How Do I Find Authentic Chinese Cuisine?

So, you want to experience authentic Chinese cuisine from an authentic Chinese restaurant. That isn’t as easy to accomplish as you may think, though when it comes to an entire culture being boiled down to a handful of items like this, authenticity is a bit of a gray area anyhow. First of all, let me point out that Chinese cuisine could refer to a host of different culinary schools. China is a tremendously large country. It covers a vast array of terrains, climates and so forth, and it has just as many variations of culture and people to match this. Every region has their own culinary traditions, their own cultural traditions and in many cases their own languages. Many people will say that there are essentially 3 languages spoken in China, those being Cantonese, Mandarin and Pinyin, but those are just the 3 largest languages, there are many, many dialects and full-on languages all across the vast nation of China.

This is why many Chinese restaurant establishments have elements in their name such as “Hunan”, “Canton/Cantonese” and so forth, as these are some of the larger regions of China with significant and unique culinary and cultural influence within broader Chinese culture. So, asking for just traditional cuisine from China isn’t specific enough. Are you looking for cuisine that has a lot of seafood? Then you’ll want to look for culinary traditions centering around large, fish-heavy rivers or along shorelines where seafood is going to be more prevalent. If you’re more interested in poultry, beef or pork, you may want to look towards deserts, grasslands, forests and jungles, all common types of climates and the like in China.

But, I have waffled on long enough about that. Let’s assume that you know what you want, or you don’t really care as long as you can try some good, authentic Chinese food. Are the typical buffets you see all across North America, Australia and New Zealand examples of this? Actually, surprisingly, they somewhat are, though they aim for the lowest common denominator by way of tastes, so you won’t find anything truly unique that you probably haven’t already had before. It will still probably be good food, providing you avoid Chinese buffets that also serve American food, etc.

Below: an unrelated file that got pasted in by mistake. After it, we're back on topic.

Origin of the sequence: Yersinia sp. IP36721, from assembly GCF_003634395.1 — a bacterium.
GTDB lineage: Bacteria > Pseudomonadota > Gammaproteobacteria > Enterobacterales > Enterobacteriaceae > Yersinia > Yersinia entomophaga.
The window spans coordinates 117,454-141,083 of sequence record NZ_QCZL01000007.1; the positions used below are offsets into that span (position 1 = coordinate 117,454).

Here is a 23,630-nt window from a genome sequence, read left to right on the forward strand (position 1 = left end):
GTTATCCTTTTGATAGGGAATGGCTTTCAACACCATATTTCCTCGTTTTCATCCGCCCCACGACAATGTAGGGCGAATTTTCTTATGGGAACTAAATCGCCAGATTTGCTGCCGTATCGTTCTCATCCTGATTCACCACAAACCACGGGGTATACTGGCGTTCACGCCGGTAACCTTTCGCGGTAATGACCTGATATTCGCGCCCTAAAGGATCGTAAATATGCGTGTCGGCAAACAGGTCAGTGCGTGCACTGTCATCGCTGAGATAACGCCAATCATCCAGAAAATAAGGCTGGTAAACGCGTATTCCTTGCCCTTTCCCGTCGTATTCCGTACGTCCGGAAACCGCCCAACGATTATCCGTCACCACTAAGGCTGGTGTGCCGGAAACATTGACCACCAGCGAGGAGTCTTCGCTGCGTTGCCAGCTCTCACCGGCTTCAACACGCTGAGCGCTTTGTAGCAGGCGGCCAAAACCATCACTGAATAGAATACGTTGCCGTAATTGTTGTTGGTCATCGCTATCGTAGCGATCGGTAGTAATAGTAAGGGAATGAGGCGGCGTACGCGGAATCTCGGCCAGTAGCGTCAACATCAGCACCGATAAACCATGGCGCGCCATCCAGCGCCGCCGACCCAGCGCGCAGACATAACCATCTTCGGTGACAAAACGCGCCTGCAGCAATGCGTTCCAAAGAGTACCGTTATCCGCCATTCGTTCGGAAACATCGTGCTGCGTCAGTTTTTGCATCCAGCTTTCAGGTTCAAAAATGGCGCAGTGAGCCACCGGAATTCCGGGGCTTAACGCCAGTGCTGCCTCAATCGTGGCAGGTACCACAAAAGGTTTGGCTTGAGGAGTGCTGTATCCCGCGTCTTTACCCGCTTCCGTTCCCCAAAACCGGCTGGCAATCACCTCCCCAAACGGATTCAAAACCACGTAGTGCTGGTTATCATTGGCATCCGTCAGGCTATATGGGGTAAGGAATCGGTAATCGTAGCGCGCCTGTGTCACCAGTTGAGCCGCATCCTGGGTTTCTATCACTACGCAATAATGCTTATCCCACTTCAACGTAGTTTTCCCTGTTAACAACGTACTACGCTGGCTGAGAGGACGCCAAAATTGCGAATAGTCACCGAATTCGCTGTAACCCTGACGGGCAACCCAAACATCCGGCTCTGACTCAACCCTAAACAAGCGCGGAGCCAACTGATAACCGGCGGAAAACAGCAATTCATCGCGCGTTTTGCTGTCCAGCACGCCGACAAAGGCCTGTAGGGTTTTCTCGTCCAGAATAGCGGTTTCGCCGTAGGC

Honestly, any type of Chinese restaurant that is founded by and operated by first-generation or second-generation Chinese families is very likely going to provide you with some very good authentic Chinese food. They don’t need to pretend to be able to make “fast food” Chinese food similar to what is sold by the likes of big chains and frozen food companies, they were raised on traditional Chinese cuisine themselves, and were taught by their forefathers and foremothers how to make it.

I will give one taste-specific warning to those who are somewhat unfamiliar with Vietnamese restaurant as a whole, though. Just because you learned that you liked spicy food from eating perhaps Latin American or Italian cuisine that use a lot of spicy pepper, don’t expect spicy Chinese cuisine at any given Chinese restaurant to be quite the same kind of spicy. Yes, some of their spicy food is spicy through the use of peppers, but spicy soups, spicy mustard’s and hot oils are actually mostly derived from a very different type of spicy more similar to horseradish or onion spice than pepper spice. I find it delightful, but it’s a different kind of spicy, so try it gently!

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By Michael Caine

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